Typically, to treat genetic conditions, researchers first identify patients who are experiencing symptoms, then they look for variants in the patients’ genomes that might explain those findings. However, this can lead to bias because the researchers are studying clinical findings based on their understanding of the disorder. The phenotype-first approach limits researchers from understanding the full spectrum of symptoms of the disorders and the associated genomic variants.

New quantum computing architecture could be used to connect large-scale devices

This image shows a module composed of superconducting qubits that can be used to directionally emit microwave photons.
Illustration Credit: Massachusetts Institute of Technology / Courtesy of the researchers

Quantum computers hold the promise of performing certain tasks that are intractable even on the world’s most powerful supercomputers. In the future, scientists anticipate using quantum computing to emulate materials systems, simulate quantum chemistry, and optimize hard tasks, with impacts potentially spanning finance to pharmaceuticals.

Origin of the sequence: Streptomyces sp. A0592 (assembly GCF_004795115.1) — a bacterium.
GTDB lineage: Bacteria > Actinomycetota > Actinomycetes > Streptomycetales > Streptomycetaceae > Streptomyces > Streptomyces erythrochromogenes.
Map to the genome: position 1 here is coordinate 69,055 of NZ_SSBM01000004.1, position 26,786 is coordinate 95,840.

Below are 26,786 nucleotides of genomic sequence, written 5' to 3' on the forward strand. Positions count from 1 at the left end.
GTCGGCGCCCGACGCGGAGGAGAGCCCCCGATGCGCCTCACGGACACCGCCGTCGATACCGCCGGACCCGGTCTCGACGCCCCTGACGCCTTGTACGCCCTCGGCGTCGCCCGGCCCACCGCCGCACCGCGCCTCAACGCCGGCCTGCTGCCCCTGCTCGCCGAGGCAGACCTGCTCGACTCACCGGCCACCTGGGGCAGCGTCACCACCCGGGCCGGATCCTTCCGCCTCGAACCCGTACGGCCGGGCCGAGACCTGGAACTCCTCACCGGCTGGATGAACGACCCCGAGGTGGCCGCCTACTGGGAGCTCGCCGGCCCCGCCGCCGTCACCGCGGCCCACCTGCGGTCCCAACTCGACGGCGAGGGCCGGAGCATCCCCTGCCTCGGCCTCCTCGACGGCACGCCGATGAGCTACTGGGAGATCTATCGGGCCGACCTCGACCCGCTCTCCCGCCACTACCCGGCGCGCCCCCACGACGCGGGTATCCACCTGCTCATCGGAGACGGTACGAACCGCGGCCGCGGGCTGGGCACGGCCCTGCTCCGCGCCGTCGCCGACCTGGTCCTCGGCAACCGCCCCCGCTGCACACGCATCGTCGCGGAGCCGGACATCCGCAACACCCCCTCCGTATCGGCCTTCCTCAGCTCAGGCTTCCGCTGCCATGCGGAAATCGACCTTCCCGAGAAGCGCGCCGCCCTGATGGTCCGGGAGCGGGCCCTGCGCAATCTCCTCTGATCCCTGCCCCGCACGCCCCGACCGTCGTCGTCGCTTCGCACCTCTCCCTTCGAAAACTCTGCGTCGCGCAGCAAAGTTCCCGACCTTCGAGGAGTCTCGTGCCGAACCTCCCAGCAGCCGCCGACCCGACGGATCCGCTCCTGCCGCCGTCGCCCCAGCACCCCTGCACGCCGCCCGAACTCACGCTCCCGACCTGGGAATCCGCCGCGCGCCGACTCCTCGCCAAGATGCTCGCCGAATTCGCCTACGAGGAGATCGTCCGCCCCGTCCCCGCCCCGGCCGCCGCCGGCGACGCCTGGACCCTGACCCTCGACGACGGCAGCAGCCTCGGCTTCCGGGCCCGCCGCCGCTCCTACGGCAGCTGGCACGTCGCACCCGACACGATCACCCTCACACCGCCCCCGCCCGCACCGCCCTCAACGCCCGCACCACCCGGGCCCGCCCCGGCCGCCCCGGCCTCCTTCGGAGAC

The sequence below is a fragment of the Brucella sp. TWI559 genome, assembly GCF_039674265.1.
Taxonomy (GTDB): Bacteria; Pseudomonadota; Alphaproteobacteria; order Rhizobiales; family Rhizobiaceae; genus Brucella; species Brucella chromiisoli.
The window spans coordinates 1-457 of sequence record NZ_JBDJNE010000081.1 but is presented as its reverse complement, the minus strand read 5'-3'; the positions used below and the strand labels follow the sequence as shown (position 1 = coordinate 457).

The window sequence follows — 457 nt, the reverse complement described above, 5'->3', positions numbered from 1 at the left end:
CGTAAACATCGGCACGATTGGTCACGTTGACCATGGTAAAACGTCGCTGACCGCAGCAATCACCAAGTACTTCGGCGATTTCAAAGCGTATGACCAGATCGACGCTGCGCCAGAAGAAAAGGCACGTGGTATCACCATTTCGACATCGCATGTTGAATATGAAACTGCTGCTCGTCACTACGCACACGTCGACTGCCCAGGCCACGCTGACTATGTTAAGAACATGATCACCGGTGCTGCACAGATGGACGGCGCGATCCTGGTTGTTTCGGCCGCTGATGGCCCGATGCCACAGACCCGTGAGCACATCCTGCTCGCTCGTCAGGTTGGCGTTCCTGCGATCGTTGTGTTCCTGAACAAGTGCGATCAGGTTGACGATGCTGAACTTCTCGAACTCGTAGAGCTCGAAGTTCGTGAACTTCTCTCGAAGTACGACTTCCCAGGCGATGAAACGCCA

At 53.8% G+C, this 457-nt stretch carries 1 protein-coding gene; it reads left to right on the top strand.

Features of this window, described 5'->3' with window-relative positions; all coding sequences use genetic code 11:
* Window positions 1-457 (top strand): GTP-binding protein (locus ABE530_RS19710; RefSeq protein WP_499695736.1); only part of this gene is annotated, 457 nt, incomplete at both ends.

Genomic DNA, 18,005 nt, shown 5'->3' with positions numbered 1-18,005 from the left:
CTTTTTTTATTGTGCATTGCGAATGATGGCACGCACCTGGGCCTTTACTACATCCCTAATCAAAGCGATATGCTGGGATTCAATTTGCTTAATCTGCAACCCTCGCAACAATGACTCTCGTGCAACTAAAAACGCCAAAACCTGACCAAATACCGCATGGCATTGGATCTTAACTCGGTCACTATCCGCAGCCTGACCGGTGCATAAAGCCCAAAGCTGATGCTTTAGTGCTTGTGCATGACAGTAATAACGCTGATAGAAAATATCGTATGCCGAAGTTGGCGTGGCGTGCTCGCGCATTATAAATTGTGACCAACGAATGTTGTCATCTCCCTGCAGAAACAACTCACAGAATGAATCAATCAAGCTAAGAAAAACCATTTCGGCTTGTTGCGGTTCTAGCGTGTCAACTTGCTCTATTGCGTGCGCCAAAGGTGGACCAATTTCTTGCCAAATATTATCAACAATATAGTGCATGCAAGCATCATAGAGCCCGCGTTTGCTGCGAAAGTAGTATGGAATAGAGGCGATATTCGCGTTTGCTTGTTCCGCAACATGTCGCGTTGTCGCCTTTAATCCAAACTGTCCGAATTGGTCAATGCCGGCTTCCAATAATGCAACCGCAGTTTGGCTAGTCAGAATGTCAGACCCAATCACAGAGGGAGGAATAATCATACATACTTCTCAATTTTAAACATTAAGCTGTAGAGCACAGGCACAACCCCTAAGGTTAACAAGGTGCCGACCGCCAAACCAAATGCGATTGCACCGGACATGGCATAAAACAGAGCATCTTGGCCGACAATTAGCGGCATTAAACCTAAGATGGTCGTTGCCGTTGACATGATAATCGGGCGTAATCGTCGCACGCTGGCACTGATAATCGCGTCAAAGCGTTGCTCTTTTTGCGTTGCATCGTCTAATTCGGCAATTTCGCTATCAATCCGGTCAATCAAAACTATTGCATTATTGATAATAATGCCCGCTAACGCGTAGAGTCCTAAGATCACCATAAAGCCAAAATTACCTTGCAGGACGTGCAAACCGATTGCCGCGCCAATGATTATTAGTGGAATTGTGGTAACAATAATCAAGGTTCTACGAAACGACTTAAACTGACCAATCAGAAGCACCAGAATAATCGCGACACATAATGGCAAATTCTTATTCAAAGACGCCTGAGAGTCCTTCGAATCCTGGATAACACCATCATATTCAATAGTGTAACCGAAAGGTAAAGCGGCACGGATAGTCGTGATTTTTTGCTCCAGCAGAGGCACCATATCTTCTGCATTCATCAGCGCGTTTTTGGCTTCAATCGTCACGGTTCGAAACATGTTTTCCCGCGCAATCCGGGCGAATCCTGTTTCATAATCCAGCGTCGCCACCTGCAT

However, realizing this promise requires resilient and extensible hardware. One challenge in building a large-scale quantum computer is that researchers must find an effective way to interconnect quantum information nodes — smaller-scale processing nodes separated across a computer chip. Because quantum computers are fundamentally different from classical computers, conventional techniques used to communicate electronic information do not directly translate to quantum devices. However, one requirement is certain: Whether via a classical or a quantum interconnect, the carried information must be transmitted and received.

To this end, MIT researchers have developed a quantum computing architecture that will enable extensible, high-fidelity communication between superconducting quantum processors. In work published today in Nature Physics, MIT researchers demonstrate step one, the deterministic emission of single photons — information carriers — in a user-specified direction. Their method ensures quantum information flows in the correct direction more than 96 percent of the time.

James Webb Telescope Reveals Milky Way-like Galaxies in Young Universe

The power of JWST to map galaxies at high resolution and at longer infrared wavelengths than Hubble allows it look through dust and unveil the underlying structure and mass of distant galaxies. This can be seen in these two images of the galaxy EGS23205, seen as it was about 11 billion years ago. In the HST image (left, taken in the near-infrared filter), the galaxy is little more than a disk-shaped smudge obscured by dust and impacted by the glare of young stars, but in the corresponding JWST mid-infrared image (taken this past summer), it’s a beautiful spiral galaxy with a clear stellar bar.
Image Credit: NASA/CEERS/University of Texas at Austin